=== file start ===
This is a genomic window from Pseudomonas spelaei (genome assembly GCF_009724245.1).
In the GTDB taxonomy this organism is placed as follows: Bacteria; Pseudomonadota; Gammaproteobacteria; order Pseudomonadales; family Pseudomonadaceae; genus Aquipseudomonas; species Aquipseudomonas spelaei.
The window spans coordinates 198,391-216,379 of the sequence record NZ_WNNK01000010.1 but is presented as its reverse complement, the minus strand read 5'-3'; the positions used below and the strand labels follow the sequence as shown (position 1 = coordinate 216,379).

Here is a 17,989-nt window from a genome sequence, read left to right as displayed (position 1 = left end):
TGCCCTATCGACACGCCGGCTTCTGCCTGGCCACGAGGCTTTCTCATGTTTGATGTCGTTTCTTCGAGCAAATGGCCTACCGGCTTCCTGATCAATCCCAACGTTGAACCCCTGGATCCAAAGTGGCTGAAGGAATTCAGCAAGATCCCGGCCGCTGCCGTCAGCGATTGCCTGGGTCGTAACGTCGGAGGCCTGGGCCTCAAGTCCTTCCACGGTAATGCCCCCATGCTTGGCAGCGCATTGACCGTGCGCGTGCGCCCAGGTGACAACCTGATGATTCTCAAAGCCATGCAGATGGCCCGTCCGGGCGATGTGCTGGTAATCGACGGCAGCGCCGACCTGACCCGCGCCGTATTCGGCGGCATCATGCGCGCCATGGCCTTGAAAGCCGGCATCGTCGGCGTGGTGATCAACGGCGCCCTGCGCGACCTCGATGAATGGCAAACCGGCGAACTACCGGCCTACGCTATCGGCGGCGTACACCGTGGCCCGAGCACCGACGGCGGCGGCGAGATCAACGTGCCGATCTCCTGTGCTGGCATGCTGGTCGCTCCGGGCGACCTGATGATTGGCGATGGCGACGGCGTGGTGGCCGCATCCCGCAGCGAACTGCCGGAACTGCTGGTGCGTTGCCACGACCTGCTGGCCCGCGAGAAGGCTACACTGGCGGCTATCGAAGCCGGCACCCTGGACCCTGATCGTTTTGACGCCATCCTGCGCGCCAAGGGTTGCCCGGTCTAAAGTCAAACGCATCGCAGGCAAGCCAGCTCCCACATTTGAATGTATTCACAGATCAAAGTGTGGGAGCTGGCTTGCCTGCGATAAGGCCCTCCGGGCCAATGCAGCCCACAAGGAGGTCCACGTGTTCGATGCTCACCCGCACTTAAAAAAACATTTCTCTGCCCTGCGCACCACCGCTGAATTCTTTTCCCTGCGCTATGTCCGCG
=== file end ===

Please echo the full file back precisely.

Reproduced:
This is a genomic window from Pseudomonas spelaei (genome assembly GCF_009724245.1).
In the GTDB taxonomy this organism is placed as follows: Bacteria; Pseudomonadota; Gammaproteobacteria; order Pseudomonadales; family Pseudomonadaceae; genus Aquipseudomonas; species Aquipseudomonas spelaei.
The window spans coordinates 198,391-216,379 of the sequence record NZ_WNNK01000010.1 but is presented as its reverse complement, the minus strand read 5'-3'; the positions used below and the strand labels follow the sequence as shown (position 1 = coordinate 216,379).

Here is a 17,989-nt window from a genome sequence, read left to right as displayed (position 1 = left end):
TGCCCTATCGACACGCCGGCTTCTGCCTGGCCACGAGGCTTTCTCATGTTTGATGTCGTTTCTTCGAGCAAATGGCCTACCGGCTTCCTGATCAATCCCAACGTTGAACCCCTGGATCCAAAGTGGCTGAAGGAATTCAGCAAGATCCCGGCCGCTGCCGTCAGCGATTGCCTGGGTCGTAACGTCGGAGGCCTGGGCCTCAAGTCCTTCCACGGTAATGCCCCCATGCTTGGCAGCGCATTGACCGTGCGCGTGCGCCCAGGTGACAACCTGATGATTCTCAAAGCCATGCAGATGGCCCGTCCGGGCGATGTGCTGGTAATCGACGGCAGCGCCGACCTGACCCGCGCCGTATTCGGCGGCATCATGCGCGCCATGGCCTTGAAAGCCGGCATCGTCGGCGTGGTGATCAACGGCGCCCTGCGCGACCTCGATGAATGGCAAACCGGCGAACTACCGGCCTACGCTATCGGCGGCGTACACCGTGGCCCGAGCACCGACGGCGGCGGCGAGATCAACGTGCCGATCTCCTGTGCTGGCATGCTGGTCGCTCCGGGCGACCTGATGATTGGCGATGGCGACGGCGTGGTGGCCGCATCCCGCAGCGAACTGCCGGAACTGCTGGTGCGTTGCCACGACCTGCTGGCCCGCGAGAAGGCTACACTGGCGGCTATCGAAGCCGGCACCCTGGACCCTGATCGTTTTGACGCCATCCTGCGCGCCAAGGGTTGCCCGGTCTAAAGTCAAACGCATCGCAGGCAAGCCAGCTCCCACATTTGAATGTATTCACAGATCAAAGTGTGGGAGCTGGCTTGCCTGCGATAAGGCCCTCCGGGCCAATGCAGCCCACAAGGAGGTCCACGTGTTCGATGCTCACCCGCACTTAAAAAAACATTTCTCTGCCCTGCGCACCACCGCTGAATTCTTTTCCCTGCGCTATGTCCGCG